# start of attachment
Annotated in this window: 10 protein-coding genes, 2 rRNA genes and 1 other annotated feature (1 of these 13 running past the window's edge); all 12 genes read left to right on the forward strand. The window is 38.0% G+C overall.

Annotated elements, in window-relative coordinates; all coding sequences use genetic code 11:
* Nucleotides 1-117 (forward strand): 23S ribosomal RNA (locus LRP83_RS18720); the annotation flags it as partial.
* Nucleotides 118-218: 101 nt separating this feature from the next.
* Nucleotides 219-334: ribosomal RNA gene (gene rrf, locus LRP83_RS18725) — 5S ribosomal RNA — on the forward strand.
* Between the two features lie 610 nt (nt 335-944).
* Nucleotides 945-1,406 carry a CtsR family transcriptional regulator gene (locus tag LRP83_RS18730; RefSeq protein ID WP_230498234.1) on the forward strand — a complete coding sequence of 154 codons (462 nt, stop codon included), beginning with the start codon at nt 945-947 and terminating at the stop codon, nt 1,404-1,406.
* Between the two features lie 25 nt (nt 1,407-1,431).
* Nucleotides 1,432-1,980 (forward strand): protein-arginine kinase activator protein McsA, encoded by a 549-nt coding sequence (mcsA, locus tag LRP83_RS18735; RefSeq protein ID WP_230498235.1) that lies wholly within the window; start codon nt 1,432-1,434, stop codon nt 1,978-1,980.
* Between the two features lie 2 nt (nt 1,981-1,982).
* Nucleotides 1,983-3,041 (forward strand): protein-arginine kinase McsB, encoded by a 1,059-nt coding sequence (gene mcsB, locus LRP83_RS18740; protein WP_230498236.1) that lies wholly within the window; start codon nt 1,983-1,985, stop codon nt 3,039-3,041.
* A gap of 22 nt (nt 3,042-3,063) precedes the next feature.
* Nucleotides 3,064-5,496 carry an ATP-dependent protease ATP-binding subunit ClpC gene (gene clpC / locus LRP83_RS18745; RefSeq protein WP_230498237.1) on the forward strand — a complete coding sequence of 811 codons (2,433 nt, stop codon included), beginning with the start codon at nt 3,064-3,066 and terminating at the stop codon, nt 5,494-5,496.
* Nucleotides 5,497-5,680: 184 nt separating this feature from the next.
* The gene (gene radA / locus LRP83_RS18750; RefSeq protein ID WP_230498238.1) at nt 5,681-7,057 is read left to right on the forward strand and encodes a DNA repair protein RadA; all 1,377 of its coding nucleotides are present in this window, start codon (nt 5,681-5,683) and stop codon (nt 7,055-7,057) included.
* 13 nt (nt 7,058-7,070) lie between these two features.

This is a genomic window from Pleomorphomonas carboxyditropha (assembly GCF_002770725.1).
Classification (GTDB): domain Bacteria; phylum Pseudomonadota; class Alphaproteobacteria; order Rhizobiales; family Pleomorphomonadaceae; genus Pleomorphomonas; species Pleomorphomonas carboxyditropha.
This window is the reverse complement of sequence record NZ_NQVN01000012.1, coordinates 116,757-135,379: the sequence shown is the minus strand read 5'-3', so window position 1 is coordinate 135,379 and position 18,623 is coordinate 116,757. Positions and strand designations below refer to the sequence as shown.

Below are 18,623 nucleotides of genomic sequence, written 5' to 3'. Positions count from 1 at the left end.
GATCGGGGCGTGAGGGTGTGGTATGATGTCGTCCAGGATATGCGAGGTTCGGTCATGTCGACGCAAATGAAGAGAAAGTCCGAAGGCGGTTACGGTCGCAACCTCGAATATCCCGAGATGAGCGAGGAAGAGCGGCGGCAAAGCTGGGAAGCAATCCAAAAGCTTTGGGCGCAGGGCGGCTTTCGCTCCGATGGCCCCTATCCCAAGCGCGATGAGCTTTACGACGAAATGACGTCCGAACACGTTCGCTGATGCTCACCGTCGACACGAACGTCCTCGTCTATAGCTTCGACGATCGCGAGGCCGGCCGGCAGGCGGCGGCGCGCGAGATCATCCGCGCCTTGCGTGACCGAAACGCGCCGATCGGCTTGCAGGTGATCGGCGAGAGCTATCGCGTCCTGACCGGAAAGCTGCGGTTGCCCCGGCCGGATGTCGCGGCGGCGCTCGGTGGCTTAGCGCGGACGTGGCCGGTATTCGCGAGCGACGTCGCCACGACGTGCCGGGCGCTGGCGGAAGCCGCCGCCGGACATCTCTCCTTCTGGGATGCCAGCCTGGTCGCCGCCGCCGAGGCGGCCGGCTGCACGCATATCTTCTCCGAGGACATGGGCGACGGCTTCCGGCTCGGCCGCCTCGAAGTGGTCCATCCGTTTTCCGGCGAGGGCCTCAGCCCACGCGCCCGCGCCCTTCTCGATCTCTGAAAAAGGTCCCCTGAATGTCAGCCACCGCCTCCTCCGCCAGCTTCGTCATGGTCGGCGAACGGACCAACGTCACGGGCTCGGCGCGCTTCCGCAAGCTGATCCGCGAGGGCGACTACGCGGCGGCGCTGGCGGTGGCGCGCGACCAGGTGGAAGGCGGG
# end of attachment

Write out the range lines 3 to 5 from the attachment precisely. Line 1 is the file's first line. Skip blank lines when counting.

* Nucleotides 1-117 (forward strand): 23S ribosomal RNA (locus LRP83_RS18720); the annotation flags it as partial.
* Nucleotides 118-218: 101 nt separating this feature from the next.
* Nucleotides 219-334: ribosomal RNA gene (gene rrf, locus LRP83_RS18725) — 5S ribosomal RNA — on the forward strand.